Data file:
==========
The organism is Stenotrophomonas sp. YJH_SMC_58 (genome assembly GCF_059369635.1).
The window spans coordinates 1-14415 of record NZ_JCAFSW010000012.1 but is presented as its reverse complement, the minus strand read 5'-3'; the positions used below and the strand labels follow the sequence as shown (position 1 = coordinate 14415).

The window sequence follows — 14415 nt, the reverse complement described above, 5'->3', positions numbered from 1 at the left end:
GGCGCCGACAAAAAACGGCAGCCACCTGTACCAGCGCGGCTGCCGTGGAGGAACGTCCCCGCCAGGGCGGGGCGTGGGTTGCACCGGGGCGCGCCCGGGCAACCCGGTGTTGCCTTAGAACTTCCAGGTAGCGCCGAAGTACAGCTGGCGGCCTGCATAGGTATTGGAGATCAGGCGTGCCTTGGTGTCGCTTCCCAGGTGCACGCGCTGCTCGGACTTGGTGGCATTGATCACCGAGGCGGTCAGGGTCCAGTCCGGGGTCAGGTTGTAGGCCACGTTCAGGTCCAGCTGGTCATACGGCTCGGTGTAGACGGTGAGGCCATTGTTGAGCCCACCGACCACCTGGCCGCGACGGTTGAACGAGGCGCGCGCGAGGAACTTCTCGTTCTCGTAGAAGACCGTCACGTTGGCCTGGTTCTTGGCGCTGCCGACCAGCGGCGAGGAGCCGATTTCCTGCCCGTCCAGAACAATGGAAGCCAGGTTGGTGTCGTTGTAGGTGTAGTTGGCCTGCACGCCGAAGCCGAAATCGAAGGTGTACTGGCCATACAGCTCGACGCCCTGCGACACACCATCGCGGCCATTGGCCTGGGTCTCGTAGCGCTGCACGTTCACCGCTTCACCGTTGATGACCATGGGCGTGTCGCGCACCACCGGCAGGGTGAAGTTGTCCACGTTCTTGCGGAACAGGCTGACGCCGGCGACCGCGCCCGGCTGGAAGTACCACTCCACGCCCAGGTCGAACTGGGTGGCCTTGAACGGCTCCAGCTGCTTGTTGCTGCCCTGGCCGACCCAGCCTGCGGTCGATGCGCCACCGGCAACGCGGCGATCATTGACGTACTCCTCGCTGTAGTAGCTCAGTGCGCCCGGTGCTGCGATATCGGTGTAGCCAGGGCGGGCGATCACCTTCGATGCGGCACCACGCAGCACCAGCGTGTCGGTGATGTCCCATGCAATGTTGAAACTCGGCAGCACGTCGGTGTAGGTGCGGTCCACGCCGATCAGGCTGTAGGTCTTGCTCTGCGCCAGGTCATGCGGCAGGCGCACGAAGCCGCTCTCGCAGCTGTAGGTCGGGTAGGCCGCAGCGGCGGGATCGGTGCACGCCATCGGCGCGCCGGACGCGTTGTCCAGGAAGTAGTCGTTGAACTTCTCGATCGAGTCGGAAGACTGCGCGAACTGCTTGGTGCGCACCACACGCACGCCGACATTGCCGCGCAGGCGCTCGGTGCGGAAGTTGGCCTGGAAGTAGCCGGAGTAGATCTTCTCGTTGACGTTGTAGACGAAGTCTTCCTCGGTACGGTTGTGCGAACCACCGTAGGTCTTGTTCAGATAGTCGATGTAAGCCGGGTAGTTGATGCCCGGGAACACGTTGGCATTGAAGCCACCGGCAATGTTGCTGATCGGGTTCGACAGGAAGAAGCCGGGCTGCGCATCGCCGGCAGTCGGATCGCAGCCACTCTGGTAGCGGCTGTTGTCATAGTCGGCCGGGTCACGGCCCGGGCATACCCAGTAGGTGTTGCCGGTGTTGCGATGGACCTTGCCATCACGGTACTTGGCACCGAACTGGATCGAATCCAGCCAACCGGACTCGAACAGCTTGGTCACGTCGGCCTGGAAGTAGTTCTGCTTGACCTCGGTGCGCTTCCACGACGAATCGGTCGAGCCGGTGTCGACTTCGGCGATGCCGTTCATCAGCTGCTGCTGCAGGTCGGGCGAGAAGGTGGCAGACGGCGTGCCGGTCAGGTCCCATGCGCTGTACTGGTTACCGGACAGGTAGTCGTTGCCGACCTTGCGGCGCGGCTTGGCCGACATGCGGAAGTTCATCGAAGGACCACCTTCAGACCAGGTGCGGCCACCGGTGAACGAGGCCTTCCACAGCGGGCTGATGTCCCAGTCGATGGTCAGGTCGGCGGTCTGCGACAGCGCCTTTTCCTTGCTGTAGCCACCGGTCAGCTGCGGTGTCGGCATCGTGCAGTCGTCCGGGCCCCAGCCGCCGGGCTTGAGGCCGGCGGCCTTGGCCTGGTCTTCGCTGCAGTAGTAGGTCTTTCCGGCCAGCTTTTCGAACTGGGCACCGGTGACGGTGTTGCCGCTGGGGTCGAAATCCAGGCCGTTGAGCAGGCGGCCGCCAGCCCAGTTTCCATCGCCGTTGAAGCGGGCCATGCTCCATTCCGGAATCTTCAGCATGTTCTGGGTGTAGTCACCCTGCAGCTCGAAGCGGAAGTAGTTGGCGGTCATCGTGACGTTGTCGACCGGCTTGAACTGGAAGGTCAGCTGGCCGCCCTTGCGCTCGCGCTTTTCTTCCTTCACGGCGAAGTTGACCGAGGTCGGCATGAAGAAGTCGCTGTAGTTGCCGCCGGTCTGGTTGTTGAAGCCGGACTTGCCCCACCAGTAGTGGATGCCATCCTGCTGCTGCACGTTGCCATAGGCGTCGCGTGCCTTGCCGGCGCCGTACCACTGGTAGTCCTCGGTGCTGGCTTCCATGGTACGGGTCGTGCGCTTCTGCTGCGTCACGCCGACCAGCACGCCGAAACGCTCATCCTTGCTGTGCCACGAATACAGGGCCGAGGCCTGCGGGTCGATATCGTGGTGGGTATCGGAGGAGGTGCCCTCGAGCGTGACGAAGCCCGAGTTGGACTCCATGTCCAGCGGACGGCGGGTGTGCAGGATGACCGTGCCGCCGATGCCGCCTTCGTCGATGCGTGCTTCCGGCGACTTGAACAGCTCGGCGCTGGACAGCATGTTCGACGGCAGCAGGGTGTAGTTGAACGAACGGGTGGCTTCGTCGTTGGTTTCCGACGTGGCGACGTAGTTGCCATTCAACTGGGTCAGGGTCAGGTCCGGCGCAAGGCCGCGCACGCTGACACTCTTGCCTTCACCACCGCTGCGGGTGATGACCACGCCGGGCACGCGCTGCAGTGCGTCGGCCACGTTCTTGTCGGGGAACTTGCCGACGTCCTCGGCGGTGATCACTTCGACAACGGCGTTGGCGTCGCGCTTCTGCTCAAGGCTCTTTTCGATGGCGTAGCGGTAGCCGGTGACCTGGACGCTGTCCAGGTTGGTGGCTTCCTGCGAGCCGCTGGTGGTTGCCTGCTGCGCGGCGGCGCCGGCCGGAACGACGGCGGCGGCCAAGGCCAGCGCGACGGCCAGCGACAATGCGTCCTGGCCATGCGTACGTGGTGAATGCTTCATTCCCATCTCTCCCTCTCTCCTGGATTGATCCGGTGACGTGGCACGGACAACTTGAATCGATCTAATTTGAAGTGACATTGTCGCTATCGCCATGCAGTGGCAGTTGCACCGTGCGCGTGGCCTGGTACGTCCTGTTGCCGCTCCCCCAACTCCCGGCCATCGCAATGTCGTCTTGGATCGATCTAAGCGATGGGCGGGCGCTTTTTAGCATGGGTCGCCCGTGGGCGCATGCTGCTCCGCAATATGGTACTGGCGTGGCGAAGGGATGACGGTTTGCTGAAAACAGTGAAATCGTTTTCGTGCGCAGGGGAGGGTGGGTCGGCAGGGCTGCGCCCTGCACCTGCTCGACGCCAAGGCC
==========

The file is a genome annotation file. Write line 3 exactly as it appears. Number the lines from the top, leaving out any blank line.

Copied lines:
The window sequence follows — 14415 nt, the reverse complement described above, 5'->3', positions numbered from 1 at the left end: